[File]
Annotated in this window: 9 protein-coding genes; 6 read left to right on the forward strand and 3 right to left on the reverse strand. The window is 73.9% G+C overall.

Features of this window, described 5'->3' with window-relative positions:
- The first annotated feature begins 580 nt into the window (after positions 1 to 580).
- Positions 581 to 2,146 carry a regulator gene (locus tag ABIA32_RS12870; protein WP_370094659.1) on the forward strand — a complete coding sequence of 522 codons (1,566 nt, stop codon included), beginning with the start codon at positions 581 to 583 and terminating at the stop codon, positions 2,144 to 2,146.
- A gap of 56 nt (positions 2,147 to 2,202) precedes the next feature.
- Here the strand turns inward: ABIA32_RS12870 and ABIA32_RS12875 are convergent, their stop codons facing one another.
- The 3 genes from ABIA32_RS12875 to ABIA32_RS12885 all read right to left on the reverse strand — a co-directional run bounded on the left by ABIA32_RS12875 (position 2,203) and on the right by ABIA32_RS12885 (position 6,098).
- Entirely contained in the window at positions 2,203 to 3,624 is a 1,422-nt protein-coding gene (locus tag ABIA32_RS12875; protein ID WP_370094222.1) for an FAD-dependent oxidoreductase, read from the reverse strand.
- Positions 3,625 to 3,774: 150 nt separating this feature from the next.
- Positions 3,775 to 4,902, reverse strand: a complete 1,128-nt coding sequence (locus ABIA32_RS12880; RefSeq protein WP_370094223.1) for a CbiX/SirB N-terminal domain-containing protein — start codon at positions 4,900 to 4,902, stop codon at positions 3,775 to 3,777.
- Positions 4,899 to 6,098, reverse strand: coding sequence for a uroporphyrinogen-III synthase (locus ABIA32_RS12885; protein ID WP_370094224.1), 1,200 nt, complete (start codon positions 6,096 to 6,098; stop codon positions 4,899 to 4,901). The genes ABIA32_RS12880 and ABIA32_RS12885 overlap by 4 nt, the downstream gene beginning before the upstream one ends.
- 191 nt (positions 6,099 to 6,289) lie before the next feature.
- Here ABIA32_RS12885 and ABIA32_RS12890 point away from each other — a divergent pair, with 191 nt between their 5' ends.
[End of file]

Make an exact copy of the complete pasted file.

Annotated in this window: 9 protein-coding genes; 6 read left to right on the forward strand and 3 right to left on the reverse strand. The window is 73.9% G+C overall.

Features of this window, described 5'->3' with window-relative positions:
- The first annotated feature begins 580 nt into the window (after positions 1 to 580).
- Positions 581 to 2,146 carry a regulator gene (locus tag ABIA32_RS12870; protein WP_370094659.1) on the forward strand — a complete coding sequence of 522 codons (1,566 nt, stop codon included), beginning with the start codon at positions 581 to 583 and terminating at the stop codon, positions 2,144 to 2,146.
- A gap of 56 nt (positions 2,147 to 2,202) precedes the next feature.
- Here the strand turns inward: ABIA32_RS12870 and ABIA32_RS12875 are convergent, their stop codons facing one another.
- The 3 genes from ABIA32_RS12875 to ABIA32_RS12885 all read right to left on the reverse strand — a co-directional run bounded on the left by ABIA32_RS12875 (position 2,203) and on the right by ABIA32_RS12885 (position 6,098).
- Entirely contained in the window at positions 2,203 to 3,624 is a 1,422-nt protein-coding gene (locus tag ABIA32_RS12875; protein ID WP_370094222.1) for an FAD-dependent oxidoreductase, read from the reverse strand.
- Positions 3,625 to 3,774: 150 nt separating this feature from the next.
- Positions 3,775 to 4,902, reverse strand: a complete 1,128-nt coding sequence (locus ABIA32_RS12880; RefSeq protein WP_370094223.1) for a CbiX/SirB N-terminal domain-containing protein — start codon at positions 4,900 to 4,902, stop codon at positions 3,775 to 3,777.
- Positions 4,899 to 6,098, reverse strand: coding sequence for a uroporphyrinogen-III synthase (locus ABIA32_RS12885; protein ID WP_370094224.1), 1,200 nt, complete (start codon positions 6,096 to 6,098; stop codon positions 4,899 to 4,901). The genes ABIA32_RS12880 and ABIA32_RS12885 overlap by 4 nt, the downstream gene beginning before the upstream one ends.
- 191 nt (positions 6,099 to 6,289) lie before the next feature.
- Here ABIA32_RS12885 and ABIA32_RS12890 point away from each other — a divergent pair, with 191 nt between their 5' ends.